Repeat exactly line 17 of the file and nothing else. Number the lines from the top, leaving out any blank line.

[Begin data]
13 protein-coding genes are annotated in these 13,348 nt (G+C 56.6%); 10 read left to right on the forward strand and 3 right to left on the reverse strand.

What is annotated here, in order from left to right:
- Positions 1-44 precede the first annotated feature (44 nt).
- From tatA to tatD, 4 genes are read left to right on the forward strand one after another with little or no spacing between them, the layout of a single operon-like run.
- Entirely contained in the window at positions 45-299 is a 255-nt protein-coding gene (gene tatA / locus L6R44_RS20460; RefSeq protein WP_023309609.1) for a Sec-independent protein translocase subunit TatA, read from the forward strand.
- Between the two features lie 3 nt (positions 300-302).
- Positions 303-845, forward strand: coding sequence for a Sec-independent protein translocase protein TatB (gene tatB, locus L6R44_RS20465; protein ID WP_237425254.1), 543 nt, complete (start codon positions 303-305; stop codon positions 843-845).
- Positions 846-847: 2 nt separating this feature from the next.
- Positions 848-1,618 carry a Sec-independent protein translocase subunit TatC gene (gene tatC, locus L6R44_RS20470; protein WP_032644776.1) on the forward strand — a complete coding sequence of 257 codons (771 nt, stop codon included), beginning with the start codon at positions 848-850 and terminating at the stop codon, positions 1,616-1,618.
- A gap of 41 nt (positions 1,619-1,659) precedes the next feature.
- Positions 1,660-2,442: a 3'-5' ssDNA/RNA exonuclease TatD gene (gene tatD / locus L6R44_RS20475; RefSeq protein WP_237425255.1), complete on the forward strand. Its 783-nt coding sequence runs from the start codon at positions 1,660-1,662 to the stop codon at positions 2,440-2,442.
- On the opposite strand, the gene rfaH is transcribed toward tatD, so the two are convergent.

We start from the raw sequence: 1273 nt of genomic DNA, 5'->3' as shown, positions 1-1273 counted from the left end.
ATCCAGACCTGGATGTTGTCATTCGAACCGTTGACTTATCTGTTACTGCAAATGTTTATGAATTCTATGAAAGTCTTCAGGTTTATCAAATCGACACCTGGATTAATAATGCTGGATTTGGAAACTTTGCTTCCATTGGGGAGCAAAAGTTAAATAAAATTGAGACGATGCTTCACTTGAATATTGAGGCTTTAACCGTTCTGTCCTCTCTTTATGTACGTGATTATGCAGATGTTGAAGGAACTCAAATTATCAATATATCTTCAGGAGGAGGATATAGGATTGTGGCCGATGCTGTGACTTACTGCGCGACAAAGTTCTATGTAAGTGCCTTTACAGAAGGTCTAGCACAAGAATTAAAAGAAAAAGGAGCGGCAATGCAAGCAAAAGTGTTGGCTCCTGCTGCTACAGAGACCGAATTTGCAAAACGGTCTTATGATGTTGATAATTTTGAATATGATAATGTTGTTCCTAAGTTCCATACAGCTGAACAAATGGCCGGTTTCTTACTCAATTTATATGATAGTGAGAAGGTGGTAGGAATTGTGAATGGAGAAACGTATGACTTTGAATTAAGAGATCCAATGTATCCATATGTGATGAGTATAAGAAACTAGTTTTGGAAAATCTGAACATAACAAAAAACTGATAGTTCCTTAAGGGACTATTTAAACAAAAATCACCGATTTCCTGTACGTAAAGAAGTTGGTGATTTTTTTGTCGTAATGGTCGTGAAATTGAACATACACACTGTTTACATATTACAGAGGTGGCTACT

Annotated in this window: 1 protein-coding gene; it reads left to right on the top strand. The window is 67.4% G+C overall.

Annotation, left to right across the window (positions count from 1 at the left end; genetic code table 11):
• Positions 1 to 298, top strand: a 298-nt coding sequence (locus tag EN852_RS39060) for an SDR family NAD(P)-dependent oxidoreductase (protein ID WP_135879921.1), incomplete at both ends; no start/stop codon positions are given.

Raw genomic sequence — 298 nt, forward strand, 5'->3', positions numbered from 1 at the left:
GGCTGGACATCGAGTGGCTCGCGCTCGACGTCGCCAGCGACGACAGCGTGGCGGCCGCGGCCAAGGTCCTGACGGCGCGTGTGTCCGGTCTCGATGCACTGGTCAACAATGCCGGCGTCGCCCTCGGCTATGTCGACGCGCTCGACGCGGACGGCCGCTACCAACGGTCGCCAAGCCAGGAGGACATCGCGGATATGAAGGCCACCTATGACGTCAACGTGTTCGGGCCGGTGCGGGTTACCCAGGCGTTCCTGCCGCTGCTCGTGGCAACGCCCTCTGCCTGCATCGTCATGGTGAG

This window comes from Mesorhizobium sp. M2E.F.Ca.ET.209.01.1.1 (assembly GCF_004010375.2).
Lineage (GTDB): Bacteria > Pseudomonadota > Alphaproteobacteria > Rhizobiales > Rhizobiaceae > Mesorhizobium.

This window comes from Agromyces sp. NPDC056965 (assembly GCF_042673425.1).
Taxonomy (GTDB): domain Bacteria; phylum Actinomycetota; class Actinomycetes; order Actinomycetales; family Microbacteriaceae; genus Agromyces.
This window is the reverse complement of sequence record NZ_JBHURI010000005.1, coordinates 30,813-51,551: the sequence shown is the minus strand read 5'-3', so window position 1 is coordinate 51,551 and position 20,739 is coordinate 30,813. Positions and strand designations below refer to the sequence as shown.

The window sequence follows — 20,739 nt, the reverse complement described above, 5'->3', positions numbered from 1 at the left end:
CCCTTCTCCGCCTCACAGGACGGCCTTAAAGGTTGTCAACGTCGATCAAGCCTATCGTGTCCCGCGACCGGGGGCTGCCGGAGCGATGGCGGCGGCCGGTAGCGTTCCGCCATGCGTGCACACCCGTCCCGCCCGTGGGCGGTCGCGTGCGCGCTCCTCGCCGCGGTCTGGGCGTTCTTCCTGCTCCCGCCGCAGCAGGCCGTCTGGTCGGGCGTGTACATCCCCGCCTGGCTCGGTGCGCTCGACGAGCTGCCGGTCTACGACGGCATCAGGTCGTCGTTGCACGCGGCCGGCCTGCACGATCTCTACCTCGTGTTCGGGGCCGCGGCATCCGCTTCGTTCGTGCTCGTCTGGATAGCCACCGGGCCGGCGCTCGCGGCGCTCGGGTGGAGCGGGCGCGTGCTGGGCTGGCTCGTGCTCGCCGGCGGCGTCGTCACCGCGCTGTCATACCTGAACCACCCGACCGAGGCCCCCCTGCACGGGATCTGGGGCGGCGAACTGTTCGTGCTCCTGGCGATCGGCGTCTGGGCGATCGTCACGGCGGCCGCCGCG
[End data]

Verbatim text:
• Positions 1 to 298, top strand: a 298-nt coding sequence (locus tag EN852_RS39060) for an SDR family NAD(P)-dependent oxidoreductase (protein ID WP_135879921.1), incomplete at both ends; no start/stop codon positions are given.